Mace, Scott, et.al. "Weaving a Better Web" BYTE 23(3)(March 1998):58-68. -- The Extensible Markup Language (XML) is likely to revolutionize the Web . That's a big claim, but I'm not the only one who thinks that. For example, Sun Microsystems, Microsoft, and Netscape are all lining up behind it. John Bosak from Sun is the father of XML, Microsoft is pushing it like crack, and Netscape recently announc ed support for it in their upcoming 5.0 version of their browser. This feature article in BYTE and its accompanying sidebars is an excellent introduction to XML as well as related draft standards and software. XML provides an infrastructure to solve many of the current problems with the Web, from better linking methods to powerful data structures. Web managers who ignore XML will do so at their peril. -- RT
Nims, Julia K. and Linda Rich. "How Successfully Do Users Search the Web?" College & Research Libraries News, 59(3)(March 1998):155-158. -- Have you ever wanted to be a fly on the wall to observe how people search for information the Web? That's just want Nims and Rich from Bowling Green State University did with the help of the McKinley Search Voyeur Web site. Although their goa l was to find out the common pitfalls of searchers in their institution so that they could adjust their Web instruction accordingly, spying on their own users was neither technically possible nor ethically appropriate. It is perhaps no surprise that a lar ge number of the searches they spied on were sex-related; it is also no surprise that many of the searches seemed poorly planned. Among the types of "mistakes" they encountered were: one-word searches (e.g. "women" or "computer"); inclusion of stop words; typing errors (the frightening thing is that users who mispelled words often retrieved large search results!); entire or partial URLs (what seemed to be happening was that users who wanted to go to a specific site were doing a search on the URL rather th an just entering it into the location box); exclusion of Magellan search suggestions (very few of the searches seemed to take advantage of certain Magellan features such as using operators like "not" or "or" or placing quotes around a certain phrase; this indicates that users do not seem to be reading the help documentation before doing their searches). Obviously there are limitations to a study like this because a voyeur cannot really know what the the intent of the searcher is or whether or not the sear cher is satisfied with the results. The mistakes observed here are many of the same mistakes that patrons have always been making on online systems; the difference is that the problems are magnified within the Web environment. -- MP
Rosenfeld, Louis and Peter Morville. Information Architecture for the World Wide Web Cambridge, MA: O'Reilly & Associates, 1998. - We've al l seen the problem -- Web sites with no discernible organizational paradigm, uses of technology that border on a federal offense, and just plain bad site design. Now those site designers have no excuse. If they don't know what they're doing, here's the bo ok to tell them how. In under 200 pages, Rosenfeld and Morville (columnists for Web Review and principals with Argus Associates) cover such essential concepts a s organization, navigation, searching, and labeling systems as well as much more. There is enough here to help all Web managers, no matter if we already believe ourselves to be competent in creating and managing our sites. Because mostly we aren't as good as we may think. If you manage a Web site, you owe it to your users to study this book. And some of you should be shackled to your servers until it sinks in. Still need convincing? See the sample chapter (http://webreview.com/wr/pub/98/03/06/feature/index.html) for a taste. - RT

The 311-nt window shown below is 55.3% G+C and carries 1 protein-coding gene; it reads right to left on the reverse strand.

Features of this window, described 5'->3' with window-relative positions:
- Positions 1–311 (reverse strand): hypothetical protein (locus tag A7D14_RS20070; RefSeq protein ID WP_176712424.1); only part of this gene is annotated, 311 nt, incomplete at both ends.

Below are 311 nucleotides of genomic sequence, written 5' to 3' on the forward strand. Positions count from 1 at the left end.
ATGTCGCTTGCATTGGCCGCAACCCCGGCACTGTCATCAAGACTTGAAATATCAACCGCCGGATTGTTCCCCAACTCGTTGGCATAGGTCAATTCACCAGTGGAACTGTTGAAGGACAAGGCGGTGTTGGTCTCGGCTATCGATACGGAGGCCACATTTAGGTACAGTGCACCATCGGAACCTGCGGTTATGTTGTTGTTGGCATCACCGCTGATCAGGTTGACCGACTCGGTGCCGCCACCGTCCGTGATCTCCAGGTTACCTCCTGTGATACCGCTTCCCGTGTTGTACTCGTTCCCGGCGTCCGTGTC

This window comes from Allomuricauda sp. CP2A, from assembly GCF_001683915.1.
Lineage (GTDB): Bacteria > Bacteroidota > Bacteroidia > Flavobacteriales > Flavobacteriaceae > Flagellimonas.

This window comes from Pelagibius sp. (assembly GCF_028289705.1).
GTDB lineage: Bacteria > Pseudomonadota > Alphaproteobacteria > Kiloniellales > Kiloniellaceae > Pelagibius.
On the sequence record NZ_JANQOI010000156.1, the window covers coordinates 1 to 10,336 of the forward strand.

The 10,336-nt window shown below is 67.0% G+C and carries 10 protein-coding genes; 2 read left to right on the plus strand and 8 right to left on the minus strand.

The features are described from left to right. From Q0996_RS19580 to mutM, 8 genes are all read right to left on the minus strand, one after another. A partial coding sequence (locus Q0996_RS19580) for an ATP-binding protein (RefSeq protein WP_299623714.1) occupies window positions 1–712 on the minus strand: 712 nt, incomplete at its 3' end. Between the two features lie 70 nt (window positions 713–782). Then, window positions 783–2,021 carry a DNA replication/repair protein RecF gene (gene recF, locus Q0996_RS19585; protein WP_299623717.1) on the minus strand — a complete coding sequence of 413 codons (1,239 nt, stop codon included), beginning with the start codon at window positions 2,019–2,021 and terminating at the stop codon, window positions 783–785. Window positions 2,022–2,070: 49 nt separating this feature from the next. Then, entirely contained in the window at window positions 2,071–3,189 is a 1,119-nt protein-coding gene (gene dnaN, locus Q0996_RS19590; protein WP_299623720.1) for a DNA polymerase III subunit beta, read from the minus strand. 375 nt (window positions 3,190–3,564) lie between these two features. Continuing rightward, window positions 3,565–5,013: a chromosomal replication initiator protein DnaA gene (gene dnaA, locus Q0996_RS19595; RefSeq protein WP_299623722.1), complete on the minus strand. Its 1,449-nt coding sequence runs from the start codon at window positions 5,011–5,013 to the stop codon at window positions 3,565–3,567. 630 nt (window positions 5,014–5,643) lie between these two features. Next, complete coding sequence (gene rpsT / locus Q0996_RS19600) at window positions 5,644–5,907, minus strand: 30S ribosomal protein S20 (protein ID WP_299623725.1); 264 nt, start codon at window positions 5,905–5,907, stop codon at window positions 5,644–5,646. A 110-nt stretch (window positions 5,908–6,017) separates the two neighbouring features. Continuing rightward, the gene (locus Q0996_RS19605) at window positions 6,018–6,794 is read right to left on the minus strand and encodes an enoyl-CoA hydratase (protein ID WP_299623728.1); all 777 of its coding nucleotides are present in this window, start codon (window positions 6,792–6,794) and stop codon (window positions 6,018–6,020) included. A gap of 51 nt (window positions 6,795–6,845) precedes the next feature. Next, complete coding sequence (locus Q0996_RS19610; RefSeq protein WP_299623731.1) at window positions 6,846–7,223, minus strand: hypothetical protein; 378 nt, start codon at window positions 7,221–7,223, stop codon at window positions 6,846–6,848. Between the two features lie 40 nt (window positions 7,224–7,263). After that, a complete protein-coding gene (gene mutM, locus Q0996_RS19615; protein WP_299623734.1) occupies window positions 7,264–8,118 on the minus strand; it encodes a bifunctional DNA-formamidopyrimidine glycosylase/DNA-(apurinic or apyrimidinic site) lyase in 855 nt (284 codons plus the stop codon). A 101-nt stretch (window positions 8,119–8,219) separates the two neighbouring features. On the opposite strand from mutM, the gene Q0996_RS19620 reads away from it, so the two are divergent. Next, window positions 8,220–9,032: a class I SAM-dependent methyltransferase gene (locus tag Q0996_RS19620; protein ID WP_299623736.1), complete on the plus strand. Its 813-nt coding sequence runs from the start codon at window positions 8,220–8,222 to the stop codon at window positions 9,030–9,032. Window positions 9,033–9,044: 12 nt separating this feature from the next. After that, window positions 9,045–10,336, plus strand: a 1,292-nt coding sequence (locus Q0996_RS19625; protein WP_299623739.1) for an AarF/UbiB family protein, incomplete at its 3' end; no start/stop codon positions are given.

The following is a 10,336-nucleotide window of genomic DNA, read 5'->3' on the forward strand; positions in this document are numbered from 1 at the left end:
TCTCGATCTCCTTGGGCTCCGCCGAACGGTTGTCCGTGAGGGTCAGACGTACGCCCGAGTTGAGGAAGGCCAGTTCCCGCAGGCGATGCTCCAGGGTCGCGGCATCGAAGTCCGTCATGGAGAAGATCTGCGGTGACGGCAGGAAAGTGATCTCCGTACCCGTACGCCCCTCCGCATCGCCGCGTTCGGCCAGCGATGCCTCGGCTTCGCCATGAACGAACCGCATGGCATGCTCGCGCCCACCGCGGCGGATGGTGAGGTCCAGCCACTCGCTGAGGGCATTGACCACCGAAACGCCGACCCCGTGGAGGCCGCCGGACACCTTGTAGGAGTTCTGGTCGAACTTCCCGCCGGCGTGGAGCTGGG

Summers, Ed. "Gateways to Social Work/Welfare on the Net" College & Research Libraries News, 59(3) (March 1998):163- 167. -- This month's C&RL News list of Internet resources is a selecte d list that introduces gateways to social work information on the net as well as provides links to social work organizations, e-journals, and education/employment resources. -- MP
Watters, Carolyn, Marshall Conley and Cynthia Alexander. "The Digital Agora: Using Technology for Learning in the Social Sciences" Communications of the ACM 41(1)(January 1998):50-57. -- The "digital agora" at Acadia University is a Web-based system which, according to the authors, encourage s collaborative analysis of social problems. Students enrolled in introductory political science, peace studies and international politics courses work through Web pages to read, write responses, pull together research and reach consensus after negotiatio n on group efforts. The focus of the article is on the interweaving of curriculum with site organization and functions; do not look here for much criticism of the effectiveness of Web-based learning systems. The authors do allow that Web resources may be "only rudimentary as tools for facilitating the understanding of the complexity of issues, the formulation of strategies dealing with these issues, and finally, the communication of ideas," which are some pretty serious reservations. But that topic is dro pped like a hot potato, and the emphasis remains on implementation issues. The first line of the article states proudly that "Acadia University is the first laptop university in Canada," and this is recommended reading for anyone pondering programs for an equally fortunate student body. It's helpful to read it in the context of the January issue, themed "Computers Across Campus," which has several pieces about programs which require students to explore the possibilities of info tech. -- JR